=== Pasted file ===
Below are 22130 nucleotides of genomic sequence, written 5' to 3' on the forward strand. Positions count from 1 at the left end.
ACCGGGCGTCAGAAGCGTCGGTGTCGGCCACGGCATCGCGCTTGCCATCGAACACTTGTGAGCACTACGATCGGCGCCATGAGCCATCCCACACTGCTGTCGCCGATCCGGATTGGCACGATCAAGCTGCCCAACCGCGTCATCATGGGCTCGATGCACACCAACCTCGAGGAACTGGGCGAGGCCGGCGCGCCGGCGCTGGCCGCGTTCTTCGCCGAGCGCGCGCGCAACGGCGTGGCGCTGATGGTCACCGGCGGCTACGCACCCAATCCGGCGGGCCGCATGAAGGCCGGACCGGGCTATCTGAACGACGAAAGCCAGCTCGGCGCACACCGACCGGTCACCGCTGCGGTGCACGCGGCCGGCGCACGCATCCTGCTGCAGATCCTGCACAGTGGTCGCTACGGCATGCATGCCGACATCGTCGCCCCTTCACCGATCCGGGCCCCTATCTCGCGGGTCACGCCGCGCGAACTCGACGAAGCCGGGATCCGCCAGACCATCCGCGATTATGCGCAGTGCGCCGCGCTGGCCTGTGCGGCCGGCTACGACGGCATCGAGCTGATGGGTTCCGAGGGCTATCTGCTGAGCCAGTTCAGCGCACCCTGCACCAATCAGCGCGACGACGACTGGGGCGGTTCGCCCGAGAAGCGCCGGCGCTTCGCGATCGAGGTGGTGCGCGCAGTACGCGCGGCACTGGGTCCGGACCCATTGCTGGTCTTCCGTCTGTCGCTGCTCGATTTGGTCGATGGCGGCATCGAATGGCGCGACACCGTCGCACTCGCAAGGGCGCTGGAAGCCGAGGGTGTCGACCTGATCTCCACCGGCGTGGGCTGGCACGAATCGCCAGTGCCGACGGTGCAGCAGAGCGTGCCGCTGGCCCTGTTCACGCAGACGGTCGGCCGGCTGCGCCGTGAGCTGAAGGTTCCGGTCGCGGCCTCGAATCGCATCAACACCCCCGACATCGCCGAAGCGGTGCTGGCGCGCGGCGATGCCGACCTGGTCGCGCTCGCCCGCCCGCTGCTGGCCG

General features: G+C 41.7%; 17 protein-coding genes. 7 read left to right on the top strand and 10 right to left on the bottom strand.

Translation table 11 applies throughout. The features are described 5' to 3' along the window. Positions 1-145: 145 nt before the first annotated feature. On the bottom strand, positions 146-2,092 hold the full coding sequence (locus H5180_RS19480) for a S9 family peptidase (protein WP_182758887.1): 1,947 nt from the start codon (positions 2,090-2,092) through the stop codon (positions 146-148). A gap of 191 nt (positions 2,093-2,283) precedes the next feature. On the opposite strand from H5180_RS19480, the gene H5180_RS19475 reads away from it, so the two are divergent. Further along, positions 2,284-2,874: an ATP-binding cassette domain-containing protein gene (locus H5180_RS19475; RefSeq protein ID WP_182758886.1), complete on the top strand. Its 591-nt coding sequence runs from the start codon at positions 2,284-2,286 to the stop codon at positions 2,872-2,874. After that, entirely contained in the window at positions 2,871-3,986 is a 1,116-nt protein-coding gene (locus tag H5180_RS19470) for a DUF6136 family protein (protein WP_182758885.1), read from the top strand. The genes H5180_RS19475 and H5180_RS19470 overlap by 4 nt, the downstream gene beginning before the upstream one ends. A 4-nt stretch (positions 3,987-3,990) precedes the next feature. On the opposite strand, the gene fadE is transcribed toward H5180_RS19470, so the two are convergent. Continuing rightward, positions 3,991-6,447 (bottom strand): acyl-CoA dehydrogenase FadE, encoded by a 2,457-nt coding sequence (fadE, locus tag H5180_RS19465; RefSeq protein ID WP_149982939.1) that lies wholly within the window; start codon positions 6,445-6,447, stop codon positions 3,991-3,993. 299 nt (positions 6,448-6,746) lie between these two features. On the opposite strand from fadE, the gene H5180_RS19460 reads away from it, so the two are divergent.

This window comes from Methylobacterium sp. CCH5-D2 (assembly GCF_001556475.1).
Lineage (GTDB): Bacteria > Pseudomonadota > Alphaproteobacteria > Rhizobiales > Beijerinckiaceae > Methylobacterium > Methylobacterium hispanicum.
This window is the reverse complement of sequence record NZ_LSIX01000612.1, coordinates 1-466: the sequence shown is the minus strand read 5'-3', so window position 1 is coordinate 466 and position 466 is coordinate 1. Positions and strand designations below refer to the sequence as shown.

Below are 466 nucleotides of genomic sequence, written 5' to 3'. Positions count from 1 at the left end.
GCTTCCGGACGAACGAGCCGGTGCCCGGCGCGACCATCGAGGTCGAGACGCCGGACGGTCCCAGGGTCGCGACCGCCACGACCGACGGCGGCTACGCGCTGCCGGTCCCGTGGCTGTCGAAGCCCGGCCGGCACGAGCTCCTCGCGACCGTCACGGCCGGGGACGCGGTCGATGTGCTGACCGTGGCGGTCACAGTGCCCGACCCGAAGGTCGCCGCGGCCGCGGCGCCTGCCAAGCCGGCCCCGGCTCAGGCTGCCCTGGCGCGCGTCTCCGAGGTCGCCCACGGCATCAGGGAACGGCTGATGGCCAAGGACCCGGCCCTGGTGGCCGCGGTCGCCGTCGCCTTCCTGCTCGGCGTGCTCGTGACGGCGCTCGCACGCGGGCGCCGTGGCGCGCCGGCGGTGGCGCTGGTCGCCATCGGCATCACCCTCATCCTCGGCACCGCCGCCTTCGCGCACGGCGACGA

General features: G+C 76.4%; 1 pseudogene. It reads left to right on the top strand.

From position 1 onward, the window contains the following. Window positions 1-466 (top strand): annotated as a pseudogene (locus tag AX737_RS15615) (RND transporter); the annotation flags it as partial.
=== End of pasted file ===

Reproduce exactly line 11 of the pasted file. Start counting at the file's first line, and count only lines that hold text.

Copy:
From position 1 onward, the window contains the following. Window positions 1-466 (top strand): annotated as a pseudogene (locus tag AX737_RS15615) (RND transporter); the annotation flags it as partial.